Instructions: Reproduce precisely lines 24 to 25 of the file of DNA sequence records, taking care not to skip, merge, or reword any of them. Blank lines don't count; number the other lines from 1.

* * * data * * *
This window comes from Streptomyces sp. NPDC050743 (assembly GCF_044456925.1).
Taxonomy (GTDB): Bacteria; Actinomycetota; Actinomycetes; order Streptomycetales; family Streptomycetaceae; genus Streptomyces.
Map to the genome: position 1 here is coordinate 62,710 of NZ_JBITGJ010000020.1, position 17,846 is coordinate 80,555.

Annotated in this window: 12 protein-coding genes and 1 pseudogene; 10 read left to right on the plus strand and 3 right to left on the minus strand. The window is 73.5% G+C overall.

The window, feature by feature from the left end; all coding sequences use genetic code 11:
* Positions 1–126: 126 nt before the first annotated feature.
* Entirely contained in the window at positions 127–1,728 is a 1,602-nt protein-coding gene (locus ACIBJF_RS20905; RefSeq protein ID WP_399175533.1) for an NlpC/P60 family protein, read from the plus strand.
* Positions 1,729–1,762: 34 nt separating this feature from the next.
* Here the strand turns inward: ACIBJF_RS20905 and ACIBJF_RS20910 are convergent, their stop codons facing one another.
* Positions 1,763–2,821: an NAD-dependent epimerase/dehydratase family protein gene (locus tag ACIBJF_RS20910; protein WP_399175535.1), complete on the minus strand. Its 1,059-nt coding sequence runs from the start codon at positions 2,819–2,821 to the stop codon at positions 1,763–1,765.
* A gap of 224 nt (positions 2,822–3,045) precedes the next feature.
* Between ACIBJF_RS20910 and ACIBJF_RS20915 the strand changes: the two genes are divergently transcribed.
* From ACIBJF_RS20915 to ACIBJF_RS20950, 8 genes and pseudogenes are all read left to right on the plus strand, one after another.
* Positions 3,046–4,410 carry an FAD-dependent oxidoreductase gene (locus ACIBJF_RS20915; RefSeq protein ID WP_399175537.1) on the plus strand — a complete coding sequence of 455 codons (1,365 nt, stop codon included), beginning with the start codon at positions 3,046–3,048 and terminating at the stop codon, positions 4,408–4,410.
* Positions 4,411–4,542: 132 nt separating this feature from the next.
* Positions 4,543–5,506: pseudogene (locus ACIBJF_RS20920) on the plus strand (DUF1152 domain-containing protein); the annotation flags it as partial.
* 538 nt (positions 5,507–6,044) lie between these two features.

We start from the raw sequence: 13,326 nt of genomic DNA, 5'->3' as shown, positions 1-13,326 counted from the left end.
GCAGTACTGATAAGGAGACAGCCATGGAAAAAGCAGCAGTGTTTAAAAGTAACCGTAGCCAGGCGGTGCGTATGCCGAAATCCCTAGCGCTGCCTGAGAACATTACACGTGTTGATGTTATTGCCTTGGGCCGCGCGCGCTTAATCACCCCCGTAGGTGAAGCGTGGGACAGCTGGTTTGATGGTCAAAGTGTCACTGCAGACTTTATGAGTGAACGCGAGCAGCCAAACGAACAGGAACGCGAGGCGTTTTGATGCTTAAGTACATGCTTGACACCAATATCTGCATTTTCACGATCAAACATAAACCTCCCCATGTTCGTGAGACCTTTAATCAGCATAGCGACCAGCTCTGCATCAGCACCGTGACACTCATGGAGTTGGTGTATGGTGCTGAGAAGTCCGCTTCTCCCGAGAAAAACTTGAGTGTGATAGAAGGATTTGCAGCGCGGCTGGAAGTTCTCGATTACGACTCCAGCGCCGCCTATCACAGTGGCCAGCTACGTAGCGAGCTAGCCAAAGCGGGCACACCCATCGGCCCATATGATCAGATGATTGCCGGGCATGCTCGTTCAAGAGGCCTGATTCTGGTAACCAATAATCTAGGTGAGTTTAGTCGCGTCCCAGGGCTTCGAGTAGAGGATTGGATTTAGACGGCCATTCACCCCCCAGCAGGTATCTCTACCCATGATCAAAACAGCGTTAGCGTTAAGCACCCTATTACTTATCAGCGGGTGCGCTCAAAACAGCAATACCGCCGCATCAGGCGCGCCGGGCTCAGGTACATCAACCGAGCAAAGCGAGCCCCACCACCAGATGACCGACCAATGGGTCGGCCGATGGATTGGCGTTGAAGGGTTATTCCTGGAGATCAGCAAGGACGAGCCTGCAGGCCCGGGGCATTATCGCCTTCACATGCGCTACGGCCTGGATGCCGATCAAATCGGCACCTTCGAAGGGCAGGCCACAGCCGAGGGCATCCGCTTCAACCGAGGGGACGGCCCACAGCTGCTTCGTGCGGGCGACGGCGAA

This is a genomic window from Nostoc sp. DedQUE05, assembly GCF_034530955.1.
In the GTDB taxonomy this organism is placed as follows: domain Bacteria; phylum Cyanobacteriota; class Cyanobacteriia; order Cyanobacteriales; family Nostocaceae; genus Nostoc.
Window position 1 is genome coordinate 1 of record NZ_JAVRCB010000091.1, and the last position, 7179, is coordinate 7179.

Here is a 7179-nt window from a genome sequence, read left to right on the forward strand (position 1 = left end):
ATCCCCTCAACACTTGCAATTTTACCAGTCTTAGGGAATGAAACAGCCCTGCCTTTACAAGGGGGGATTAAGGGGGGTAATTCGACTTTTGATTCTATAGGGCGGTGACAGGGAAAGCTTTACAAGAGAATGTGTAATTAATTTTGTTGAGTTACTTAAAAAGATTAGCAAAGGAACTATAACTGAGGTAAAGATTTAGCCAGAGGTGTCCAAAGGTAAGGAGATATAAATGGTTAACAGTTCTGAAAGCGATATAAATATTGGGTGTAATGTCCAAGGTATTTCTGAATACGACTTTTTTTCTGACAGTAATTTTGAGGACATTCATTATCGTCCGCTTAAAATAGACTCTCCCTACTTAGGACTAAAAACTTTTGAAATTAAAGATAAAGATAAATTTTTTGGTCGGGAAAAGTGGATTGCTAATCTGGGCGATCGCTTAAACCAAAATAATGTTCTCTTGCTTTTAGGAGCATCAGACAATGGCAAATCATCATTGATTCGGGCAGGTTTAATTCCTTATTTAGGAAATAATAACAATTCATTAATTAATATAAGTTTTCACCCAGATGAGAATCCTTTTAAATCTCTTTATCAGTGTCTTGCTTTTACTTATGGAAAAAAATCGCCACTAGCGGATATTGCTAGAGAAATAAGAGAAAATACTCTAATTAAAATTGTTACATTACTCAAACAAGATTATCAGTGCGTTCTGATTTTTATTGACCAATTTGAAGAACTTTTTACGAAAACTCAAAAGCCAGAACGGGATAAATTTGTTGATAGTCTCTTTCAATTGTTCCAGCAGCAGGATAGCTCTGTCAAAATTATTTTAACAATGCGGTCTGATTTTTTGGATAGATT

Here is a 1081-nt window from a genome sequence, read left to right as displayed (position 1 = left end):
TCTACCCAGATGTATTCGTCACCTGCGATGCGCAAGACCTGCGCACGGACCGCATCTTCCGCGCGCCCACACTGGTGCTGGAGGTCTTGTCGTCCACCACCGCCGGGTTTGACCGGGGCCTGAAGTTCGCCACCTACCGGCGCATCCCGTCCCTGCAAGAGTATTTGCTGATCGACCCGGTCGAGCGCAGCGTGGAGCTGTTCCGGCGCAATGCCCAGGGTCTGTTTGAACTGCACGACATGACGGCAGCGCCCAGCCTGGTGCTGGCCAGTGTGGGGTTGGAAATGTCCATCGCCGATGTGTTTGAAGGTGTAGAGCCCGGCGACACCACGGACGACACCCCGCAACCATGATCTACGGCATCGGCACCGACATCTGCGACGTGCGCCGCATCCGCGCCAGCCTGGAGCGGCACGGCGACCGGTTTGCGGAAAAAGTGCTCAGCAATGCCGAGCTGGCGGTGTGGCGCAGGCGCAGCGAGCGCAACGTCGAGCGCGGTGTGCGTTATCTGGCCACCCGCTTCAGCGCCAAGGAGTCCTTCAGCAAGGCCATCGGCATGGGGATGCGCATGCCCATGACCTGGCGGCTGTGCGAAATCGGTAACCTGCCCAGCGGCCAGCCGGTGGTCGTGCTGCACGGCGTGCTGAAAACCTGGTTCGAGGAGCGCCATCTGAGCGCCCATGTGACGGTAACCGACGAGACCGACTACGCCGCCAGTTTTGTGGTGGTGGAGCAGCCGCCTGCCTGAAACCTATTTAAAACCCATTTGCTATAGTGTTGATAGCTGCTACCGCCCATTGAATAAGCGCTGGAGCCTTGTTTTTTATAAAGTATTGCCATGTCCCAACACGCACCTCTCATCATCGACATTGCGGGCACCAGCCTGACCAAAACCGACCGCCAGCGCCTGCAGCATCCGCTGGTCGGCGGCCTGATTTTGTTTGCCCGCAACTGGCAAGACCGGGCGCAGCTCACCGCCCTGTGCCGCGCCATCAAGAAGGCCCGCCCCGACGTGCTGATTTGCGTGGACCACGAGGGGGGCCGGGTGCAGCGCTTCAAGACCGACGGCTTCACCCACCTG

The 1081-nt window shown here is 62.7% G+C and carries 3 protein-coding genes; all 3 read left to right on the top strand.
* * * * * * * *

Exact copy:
ATCCCCTCAACACTTGCAATTTTACCAGTCTTAGGGAATGAAACAGCCCTGCCTTTACAAGGGGGGATTAAGGGGGGTAATTCGACTTTTGATTCTATAGGGCGGTGACAGGGAAAGCTTTACAAGAGAATGTGTAATTAATTTTGTTGAGTTACTTAAAAAGATTAGCAAAGGAACTATAACTGAGGTAAAGATTTAGCCAGAGGTGTCCAAAGGTAAGGAGATATAAATGGTTAACAGTTCTGAAAGCGATATAAATATTGGGTGTAATGTCCAAGGTATTTCTGAATACGACTTTTTTTCTGACAGTAATTTTGAGGACATTCATTATCGTCCGCTTAAAATAGACTCTCCCTACTTAGGACTAAAAACTTTTGAAATTAAAGATAAAGATAAATTTTTTGGTCGGGAAAAGTGGATTGCTAATCTGGGCGATCGCTTAAACCAAAATAATGTTCTCTTGCTTTTAGGAGCATCAGACAATGGCAAATCATCATTGATTCGGGCAGGTTTAATTCCTTATTTAGGAAATAATAACAATTCATTAATTAATATAAGTTTTCACCCAGATGAGAATCCTTTTAAATCTCTTTATCAGTGTCTTGCTTTTACTTATGGAAAAAAATCGCCACTAGCGGATATTGCTAGAGAAATAAGAGAAAATACTCTAATTAAAATTGTTACATTACTCAAACAAGATTATCAGTGCGTTCTGATTTTTATTGACCAATTTGAAGAACTTTTTACGAAAACTCAAAAGCCAGAACGGGATAAATTTGTTGATAGTCTCTTTCAATTGTTCCAGCAGCAGGATAGCTCTGTCAAAATTATTTTAACAATGCGGTCTGATTTTTTGGATAGATT

Here is a 1081-nt window from a genome sequence, read left to right as displayed (position 1 = left end):